A series of double-blind, placebo-controlled clinical trials demonstrated that low doses of morphine (0.4, 1.2, and 3.6 mg) administered into the intraligamentary space of a chronically inflamed hyperalgesic tooth produced a dose-related naloxone-reversible analgesia. This analgesic effect is mediated by a local mechanism in the inflamed tissue, because subcutaneous administration of a 1.2 mg dose of morphine failed to elicit an analgesic response. In contrast, submucosal administration of 1.2 mg morphine or 50 μg fentanyl to the site of extraction of an impacted third molar after the onset of acute pain failed to elicit an analgesic response despite demonstration of a sensitive bioassay. These data indicate that peripheral opioid analgesia can be evoked in a model of chronic, but not acute, inflammatory pain, suggesting a temporal dependent mechanism needed for the expression of peripheral opiate analgesia during inflammation in humans.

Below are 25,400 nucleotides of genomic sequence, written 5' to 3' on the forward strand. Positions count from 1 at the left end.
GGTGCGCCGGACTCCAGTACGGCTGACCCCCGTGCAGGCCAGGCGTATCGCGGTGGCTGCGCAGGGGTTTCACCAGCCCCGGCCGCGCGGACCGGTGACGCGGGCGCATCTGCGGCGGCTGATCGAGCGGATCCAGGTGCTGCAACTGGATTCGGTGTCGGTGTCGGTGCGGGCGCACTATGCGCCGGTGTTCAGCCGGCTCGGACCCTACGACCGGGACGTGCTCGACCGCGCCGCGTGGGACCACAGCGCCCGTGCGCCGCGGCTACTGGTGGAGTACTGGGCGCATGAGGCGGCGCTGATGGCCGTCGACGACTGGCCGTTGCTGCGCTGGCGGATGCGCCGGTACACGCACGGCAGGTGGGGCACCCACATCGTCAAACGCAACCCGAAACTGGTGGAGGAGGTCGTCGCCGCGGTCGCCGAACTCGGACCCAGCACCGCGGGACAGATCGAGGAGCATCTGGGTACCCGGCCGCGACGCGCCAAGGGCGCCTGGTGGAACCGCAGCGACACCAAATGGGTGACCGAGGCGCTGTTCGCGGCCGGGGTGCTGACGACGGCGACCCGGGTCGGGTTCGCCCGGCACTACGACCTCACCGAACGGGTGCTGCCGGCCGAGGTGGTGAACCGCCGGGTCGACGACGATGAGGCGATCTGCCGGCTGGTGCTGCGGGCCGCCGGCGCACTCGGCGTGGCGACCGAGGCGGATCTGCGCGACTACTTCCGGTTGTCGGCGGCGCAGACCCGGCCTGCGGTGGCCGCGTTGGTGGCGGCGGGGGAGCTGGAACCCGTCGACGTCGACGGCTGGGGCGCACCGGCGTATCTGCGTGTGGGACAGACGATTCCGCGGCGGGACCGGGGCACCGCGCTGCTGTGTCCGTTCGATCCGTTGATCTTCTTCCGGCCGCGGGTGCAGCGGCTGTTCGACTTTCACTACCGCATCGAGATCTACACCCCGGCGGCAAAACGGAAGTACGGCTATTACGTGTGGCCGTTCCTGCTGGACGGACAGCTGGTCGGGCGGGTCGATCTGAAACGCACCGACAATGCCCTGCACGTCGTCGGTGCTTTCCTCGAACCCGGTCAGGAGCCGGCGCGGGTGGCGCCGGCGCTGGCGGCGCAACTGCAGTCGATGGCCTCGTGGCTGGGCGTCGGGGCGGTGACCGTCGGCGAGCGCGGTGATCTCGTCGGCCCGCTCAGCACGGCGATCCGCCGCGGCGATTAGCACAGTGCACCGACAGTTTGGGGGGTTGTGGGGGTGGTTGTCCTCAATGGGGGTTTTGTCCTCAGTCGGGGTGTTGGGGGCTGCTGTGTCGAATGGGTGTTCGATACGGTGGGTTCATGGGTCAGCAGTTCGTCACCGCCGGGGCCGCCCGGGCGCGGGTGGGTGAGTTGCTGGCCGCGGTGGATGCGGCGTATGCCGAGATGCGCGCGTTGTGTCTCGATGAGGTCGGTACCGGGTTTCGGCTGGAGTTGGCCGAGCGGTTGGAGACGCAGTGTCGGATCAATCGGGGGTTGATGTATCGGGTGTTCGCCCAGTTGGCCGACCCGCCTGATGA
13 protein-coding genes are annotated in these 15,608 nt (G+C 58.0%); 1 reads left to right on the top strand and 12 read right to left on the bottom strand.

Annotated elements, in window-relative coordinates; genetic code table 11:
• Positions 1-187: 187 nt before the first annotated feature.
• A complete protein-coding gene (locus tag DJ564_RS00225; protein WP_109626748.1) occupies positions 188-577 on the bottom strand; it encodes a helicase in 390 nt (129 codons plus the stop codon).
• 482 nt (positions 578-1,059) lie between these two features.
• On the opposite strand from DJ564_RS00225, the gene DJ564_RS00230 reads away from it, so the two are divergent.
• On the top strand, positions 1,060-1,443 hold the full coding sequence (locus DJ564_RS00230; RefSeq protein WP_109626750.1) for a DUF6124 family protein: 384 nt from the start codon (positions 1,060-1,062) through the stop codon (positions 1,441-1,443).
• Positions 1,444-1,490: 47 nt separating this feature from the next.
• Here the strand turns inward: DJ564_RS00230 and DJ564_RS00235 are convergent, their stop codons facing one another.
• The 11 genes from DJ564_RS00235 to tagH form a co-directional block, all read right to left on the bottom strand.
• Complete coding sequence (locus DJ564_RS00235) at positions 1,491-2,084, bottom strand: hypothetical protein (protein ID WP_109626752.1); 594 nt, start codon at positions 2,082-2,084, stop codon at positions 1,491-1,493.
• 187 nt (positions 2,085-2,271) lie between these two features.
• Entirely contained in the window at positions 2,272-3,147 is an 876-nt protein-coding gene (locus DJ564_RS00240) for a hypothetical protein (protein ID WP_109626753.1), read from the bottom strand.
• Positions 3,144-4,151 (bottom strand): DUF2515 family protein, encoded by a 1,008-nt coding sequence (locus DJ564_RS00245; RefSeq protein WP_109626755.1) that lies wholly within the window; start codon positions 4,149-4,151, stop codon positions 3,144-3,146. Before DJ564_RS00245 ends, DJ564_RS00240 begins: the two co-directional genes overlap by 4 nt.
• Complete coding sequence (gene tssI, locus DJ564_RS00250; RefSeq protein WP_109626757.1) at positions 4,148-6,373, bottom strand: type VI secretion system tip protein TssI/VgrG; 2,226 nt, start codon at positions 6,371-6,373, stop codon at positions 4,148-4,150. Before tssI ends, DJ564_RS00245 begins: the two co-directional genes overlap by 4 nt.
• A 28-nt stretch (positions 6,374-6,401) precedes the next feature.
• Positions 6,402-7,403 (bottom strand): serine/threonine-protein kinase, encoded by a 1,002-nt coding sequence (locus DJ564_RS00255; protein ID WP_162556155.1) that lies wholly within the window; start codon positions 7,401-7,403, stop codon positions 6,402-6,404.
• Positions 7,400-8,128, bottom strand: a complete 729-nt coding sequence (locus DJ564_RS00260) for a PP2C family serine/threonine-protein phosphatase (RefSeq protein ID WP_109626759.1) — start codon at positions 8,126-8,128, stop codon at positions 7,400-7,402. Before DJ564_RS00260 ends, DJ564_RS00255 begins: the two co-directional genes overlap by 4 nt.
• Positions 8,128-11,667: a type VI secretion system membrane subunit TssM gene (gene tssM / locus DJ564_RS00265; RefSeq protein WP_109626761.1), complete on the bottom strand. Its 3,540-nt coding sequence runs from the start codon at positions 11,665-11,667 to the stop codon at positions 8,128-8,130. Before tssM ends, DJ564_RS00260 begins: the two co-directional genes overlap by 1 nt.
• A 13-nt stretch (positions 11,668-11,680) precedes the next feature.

ASJC Scopus subject areas
- Pharmacology (medical)